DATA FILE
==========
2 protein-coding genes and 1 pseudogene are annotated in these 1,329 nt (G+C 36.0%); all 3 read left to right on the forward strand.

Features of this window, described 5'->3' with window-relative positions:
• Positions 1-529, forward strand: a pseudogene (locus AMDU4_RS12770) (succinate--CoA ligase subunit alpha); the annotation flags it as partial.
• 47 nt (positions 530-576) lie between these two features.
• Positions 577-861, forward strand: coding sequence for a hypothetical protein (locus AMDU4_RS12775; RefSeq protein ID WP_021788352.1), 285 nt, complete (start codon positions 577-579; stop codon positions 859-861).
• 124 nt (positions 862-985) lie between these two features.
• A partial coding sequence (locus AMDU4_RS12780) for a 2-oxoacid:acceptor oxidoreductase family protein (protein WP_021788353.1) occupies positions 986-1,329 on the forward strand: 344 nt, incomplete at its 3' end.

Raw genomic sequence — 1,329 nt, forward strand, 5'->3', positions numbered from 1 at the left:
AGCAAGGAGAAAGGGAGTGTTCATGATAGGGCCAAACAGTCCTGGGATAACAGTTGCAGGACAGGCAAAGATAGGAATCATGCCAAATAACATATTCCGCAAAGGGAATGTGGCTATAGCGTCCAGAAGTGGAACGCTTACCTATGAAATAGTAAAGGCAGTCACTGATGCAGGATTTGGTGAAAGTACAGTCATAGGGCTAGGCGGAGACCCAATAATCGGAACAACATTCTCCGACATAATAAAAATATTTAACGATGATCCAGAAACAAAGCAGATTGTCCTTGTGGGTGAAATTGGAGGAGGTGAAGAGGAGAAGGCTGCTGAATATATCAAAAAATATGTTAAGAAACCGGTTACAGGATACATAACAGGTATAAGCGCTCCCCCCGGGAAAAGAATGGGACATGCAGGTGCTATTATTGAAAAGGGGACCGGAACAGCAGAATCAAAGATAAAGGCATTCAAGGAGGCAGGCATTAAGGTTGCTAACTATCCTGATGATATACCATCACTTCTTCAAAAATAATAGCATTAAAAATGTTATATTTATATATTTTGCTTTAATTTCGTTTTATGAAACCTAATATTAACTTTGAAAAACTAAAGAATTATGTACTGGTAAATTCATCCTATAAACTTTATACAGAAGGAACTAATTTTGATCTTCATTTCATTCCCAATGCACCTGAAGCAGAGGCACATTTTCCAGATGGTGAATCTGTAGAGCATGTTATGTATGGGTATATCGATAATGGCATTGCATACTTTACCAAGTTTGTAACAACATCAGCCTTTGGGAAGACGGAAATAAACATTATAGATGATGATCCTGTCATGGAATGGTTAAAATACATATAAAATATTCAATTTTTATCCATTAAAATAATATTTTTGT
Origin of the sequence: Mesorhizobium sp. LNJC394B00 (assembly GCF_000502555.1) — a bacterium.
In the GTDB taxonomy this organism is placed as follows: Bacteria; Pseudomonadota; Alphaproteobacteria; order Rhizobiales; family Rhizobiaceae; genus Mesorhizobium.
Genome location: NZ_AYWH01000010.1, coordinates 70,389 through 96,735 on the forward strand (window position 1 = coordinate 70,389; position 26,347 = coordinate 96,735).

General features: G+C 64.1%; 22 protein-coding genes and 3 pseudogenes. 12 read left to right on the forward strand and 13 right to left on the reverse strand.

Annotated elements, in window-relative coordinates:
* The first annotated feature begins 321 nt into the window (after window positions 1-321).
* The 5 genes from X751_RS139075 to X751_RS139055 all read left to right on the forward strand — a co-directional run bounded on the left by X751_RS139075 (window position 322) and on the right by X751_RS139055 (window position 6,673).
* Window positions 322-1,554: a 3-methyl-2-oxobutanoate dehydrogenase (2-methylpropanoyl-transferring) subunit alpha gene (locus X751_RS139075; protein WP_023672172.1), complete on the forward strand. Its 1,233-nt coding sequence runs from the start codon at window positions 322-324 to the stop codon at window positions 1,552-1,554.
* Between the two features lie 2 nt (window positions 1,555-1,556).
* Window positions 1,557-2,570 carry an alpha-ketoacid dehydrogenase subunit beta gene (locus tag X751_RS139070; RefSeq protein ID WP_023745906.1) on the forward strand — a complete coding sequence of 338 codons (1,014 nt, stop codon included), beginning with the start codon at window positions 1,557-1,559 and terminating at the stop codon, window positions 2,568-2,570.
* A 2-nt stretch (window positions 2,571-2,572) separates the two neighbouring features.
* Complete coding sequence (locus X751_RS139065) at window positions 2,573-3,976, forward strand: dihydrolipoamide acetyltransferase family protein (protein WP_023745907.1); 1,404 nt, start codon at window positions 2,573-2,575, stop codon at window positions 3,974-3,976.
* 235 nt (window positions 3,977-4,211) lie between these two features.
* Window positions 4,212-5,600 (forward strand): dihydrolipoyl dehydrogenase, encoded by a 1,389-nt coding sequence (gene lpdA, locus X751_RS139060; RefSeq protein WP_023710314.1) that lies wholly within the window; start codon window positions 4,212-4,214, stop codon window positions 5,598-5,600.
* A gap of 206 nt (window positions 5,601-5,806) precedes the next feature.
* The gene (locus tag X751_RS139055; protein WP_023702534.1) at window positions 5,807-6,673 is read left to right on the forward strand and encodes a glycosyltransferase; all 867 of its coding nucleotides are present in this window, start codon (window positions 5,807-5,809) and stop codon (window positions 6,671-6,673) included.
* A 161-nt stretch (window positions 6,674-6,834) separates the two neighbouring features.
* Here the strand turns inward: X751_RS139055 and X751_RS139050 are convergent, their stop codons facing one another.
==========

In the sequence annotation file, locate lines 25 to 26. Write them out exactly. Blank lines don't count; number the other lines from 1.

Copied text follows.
* The gene (locus tag X751_RS139055; protein WP_023702534.1) at window positions 5,807-6,673 is read left to right on the forward strand and encodes a glycosyltransferase; all 867 of its coding nucleotides are present in this window, start codon (window positions 5,807-5,809) and stop codon (window positions 6,671-6,673) included.
* A 161-nt stretch (window positions 6,674-6,834) separates the two neighbouring features.